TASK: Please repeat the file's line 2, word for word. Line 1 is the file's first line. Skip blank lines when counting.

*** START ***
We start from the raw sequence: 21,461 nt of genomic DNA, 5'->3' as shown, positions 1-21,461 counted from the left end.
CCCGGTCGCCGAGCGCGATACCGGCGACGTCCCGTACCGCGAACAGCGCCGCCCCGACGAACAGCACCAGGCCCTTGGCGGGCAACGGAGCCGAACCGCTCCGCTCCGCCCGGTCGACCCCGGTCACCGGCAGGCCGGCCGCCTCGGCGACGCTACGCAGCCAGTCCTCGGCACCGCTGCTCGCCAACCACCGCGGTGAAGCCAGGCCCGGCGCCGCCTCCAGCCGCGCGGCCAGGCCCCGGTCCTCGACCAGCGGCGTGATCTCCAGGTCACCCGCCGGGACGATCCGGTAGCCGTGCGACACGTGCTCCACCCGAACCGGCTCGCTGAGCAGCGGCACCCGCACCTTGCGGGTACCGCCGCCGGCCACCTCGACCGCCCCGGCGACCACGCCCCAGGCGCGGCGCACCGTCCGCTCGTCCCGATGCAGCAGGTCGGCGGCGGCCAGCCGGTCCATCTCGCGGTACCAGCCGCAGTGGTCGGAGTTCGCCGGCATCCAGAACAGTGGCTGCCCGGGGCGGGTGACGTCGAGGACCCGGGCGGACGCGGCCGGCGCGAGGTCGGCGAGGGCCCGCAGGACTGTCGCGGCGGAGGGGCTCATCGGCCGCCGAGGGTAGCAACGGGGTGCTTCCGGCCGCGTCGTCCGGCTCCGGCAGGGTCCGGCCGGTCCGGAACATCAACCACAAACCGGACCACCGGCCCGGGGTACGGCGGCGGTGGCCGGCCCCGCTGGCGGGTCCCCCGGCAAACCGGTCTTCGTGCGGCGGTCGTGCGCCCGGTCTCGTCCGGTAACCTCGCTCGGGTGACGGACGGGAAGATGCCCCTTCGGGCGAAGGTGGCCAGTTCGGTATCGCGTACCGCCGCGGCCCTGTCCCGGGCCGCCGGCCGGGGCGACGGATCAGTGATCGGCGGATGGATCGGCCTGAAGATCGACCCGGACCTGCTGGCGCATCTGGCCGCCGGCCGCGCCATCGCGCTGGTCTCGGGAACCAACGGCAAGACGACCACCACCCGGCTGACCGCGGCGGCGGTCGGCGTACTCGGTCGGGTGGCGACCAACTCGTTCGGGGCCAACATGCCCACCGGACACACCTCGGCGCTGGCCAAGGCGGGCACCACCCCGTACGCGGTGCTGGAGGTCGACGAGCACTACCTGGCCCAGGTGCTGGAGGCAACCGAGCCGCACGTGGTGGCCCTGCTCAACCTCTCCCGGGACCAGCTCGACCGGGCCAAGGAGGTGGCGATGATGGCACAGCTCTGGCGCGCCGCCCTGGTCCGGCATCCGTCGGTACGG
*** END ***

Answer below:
CCCGGTCGCCGAGCGCGATACCGGCGACGTCCCGTACCGCGAACAGCGCCGCCCCGACGAACAGCACCAGGCCCTTGGCGGGCAACGGAGCCGAACCGCTCCGCTCCGCCCGGTCGACCCCGGTCACCGGCAGGCCGGCCGCCTCGGCGACGCTACGCAGCCAGTCCTCGGCACCGCTGCTCGCCAACCACCGCGGTGAAGCCAGGCCCGGCGCCGCCTCCAGCCGCGCGGCCAGGCCCCGGTCCTCGACCAGCGGCGTGATCTCCAGGTCACCCGCCGGGACGATCCGGTAGCCGTGCGACACGTGCTCCACCCGAACCGGCTCGCTGAGCAGCGGCACCCGCACCTTGCGGGTACCGCCGCCGGCCACCTCGACCGCCCCGGCGACCACGCCCCAGGCGCGGCGCACCGTCCGCTCGTCCCGATGCAGCAGGTCGGCGGCGGCCAGCCGGTCCATCTCGCGGTACCAGCCGCAGTGGTCGGAGTTCGCCGGCATCCAGAACAGTGGCTGCCCGGGGCGGGTGACGTCGAGGACCCGGGCGGACGCGGCCGGCGCGAGGTCGGCGAGGGCCCGCAGGACTGTCGCGGCGGAGGGGCTCATCGGCCGCCGAGGGTAGCAACGGGGTGCTTCCGGCCGCGTCGTCCGGCTCCGGCAGGGTCCGGCCGGTCCGGAACATCAACCACAAACCGGACCACCGGCCCGGGGTACGGCGGCGGTGGCCGGCCCCGCTGGCGGGTCCCCCGGCAAACCGGTCTTCGTGCGGCGGTCGTGCGCCCGGTCTCGTCCGGTAACCTCGCTCGGGTGACGGACGGGAAGATGCCCCTTCGGGCGAAGGTGGCCAGTTCGGTATCGCGTACCGCCGCGGCCCTGTCCCGGGCCGCCGGCCGGGGCGACGGATCAGTGATCGGCGGATGGATCGGCCTGAAGATCGACCCGGACCTGCTGGCGCATCTGGCCGCCGGCCGCGCCATCGCGCTGGTCTCGGGAACCAACGGCAAGACGACCACCACCCGGCTGACCGCGGCGGCGGTCGGCGTACTCGGTCGGGTGGCGACCAACTCGTTCGGGGCCAACATGCCCACCGGACACACCTCGGCGCTGGCCAAGGCGGGCACCACCCCGTACGCGGTGCTGGAGGTCGACGAGCACTACCTGGCCCAGGTGCTGGAGGCAACCGAGCCGCACGTGGTGGCCCTGCTCAACCTCTCCCGGGACCAGCTCGACCGGGCCAAGGAGGTGGCGATGATGGCACAGCTCTGGCGCGCCGCCCTGGTCCGGCATCCGTCGGTACGG